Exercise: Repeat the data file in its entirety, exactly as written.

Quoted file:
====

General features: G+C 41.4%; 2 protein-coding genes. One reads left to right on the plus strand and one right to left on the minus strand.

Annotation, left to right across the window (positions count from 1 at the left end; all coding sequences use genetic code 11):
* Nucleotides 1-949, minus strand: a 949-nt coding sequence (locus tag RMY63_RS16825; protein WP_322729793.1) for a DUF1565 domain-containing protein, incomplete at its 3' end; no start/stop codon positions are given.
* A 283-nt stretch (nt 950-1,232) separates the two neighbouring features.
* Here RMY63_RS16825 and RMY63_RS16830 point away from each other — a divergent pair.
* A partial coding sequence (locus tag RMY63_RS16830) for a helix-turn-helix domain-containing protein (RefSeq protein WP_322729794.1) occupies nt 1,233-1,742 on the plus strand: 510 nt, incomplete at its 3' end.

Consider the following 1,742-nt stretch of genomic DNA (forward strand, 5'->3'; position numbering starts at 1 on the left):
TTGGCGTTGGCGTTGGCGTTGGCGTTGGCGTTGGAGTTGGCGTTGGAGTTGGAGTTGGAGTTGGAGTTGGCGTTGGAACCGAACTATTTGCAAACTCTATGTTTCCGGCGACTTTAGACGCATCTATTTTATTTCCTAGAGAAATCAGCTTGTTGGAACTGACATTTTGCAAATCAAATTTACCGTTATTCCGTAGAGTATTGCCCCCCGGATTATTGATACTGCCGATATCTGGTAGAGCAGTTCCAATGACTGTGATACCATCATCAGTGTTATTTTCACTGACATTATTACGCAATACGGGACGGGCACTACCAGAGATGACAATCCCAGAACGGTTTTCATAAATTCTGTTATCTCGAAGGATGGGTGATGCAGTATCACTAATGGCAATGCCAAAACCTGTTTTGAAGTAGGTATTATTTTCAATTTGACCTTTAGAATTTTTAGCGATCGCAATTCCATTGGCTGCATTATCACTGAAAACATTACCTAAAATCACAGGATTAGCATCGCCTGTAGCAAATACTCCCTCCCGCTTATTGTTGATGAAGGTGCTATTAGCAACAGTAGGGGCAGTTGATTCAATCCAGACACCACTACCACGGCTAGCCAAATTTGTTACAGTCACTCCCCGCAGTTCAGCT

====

General features: G+C 41.4%; 2 protein-coding genes. One reads left to right on the plus strand and one right to left on the minus strand.

Annotation, left to right across the window (positions count from 1 at the left end; all coding sequences use genetic code 11):
* Nucleotides 1-949, minus strand: a 949-nt coding sequence (locus tag RMY63_RS16825; protein WP_322729793.1) for a DUF1565 domain-containing protein, incomplete at its 3' end; no start/stop codon positions are given.
* A 283-nt stretch (nt 950-1,232) separates the two neighbouring features.
* Here RMY63_RS16825 and RMY63_RS16830 point away from each other — a divergent pair.
* A partial coding sequence (locus tag RMY63_RS16830) for a helix-turn-helix domain-containing protein (RefSeq protein WP_322729794.1) occupies nt 1,233-1,742 on the plus strand: 510 nt, incomplete at its 3' end.

Consider the following 1,742-nt stretch of genomic DNA (forward strand, 5'->3'; position numbering starts at 1 on the left):
TTGGCGTTGGCGTTGGCGTTGGCGTTGGCGTTGGAGTTGGCGTTGGAGTTGGAGTTGGAGTTGGAGTTGGCGTTGGAACCGAACTATTTGCAAACTCTATGTTTCCGGCGACTTTAGACGCATCTATTTTATTTCCTAGAGAAATCAGCTTGTTGGAACTGACATTTTGCAAATCAAATTTACCGTTATTCCGTAGAGTATTGCCCCCCGGATTATTGATACTGCCGATATCTGGTAGAGCAGTTCCAATGACTGTGATACCATCATCAGTGTTATTTTCACTGACATTATTACGCAATACGGGACGGGCACTACCAGAGATGACAATCCCAGAACGGTTTTCATAAATTCTGTTATCTCGAAGGATGGGTGATGCAGTATCACTAATGGCAATGCCAAAACCTGTTTTGAAGTAGGTATTATTTTCAATTTGACCTTTAGAATTTTTAGCGATCGCAATTCCATTGGCTGCATTATCACTGAAAACATTACCTAAAATCACAGGATTAGCATCGCCTGTAGCAAATACTCCCTCCCGCTTATTGTTGATGAAGGTGCTATTAGCAACAGTAGGGGCAGTTGATTCAATCCAGACACCACTACCACGGCTAGCCAAATTTGTTACAGTCACTCCCCGCAGTTCAGCT